A New Translation From The French By Marion Wiesel Night is Elie Wiesel's masterpiece, a candid, horrific, and deeply poignant autobiographical account of his survival as a teenager in the Nazi death camps. This new translation by Marion Wiesel, Elie's wife and frequent translator, presents this seminal memoir in the language and spirit truest to the author's original intent. And in a substantive new preface, Elie reflects on the enduring importance of Night and his lifelong, passionate dedication to ensuring that the world never forgets man's capacity for inhumanity to man. Night offers much more than a litany of the daily terrors, everyday perversions, and rampant sadism at Auschwitz and Buchenwald; it also eloquently addresses many of the philosophical as well as personal questions implicit in any serious consideration of what the Holocaust was, what it meant, and what its legacy is and will be.
The Night Night Book
"Kids ... bid farewell to the day, settle in for the night, and rest up for a new tomorrow"--
Evening s Empire
This illuminating guide to the night opens up an entirely new vista on early modern Europe. Using diaries, letters, legal records and representations of the night in early modern religion, literature and art, Craig Koslofsky explores the myriad ways in which early modern people understood, experienced and transformed the night.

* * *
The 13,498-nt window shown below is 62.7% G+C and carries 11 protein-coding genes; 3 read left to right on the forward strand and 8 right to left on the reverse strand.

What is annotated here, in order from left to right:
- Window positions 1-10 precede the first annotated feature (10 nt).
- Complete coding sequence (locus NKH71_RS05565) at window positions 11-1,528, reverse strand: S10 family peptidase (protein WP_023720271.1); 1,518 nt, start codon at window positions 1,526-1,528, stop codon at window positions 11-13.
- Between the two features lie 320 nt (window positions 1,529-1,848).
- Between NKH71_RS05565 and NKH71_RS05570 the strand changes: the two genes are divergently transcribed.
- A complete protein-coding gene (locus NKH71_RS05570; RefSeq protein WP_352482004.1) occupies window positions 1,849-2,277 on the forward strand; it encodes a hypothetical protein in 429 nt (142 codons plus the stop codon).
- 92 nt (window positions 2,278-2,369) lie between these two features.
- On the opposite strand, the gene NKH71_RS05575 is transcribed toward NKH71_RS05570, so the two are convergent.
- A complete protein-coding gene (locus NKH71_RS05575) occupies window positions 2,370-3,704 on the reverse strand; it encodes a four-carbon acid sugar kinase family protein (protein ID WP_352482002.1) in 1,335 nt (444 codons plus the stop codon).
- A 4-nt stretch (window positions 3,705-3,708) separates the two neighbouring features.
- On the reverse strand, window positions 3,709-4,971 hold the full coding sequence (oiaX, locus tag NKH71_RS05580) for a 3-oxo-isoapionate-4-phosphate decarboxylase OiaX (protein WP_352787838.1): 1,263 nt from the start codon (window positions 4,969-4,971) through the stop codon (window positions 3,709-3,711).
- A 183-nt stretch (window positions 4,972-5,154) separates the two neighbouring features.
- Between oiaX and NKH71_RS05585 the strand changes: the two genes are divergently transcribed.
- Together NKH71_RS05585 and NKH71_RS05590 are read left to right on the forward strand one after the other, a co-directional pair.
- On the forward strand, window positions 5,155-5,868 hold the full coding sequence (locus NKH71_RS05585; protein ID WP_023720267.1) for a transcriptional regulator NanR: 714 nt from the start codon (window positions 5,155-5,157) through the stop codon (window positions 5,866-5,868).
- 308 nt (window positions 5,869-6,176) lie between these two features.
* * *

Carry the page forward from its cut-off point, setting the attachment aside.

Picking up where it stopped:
An autobiographical narrative in which the author describes his experiences in Nazi concentration camps, watching family and friends die, and how they led him to believe that God is dead.
A Cry In The Night
When Jenny MacPartland meets the man of her dreams while working in a New York art gallery, she's ecstatic. Painter Erich Krueger -- whose exquisite landscapes are making him a huge success -- is handsome, sensitive...and utterly in love with her. They marry quickly and Jenny plans a loving home on Erich's vast Minnesota farm. But lonely days and eerie nights strain her nerves to the breaking point and test her sanity. Caught in a whirlpool of shattering events, Jenny soon unearths a past more terrifying than she dares imagine...tragic secrets that threaten her marriage, her children, her life.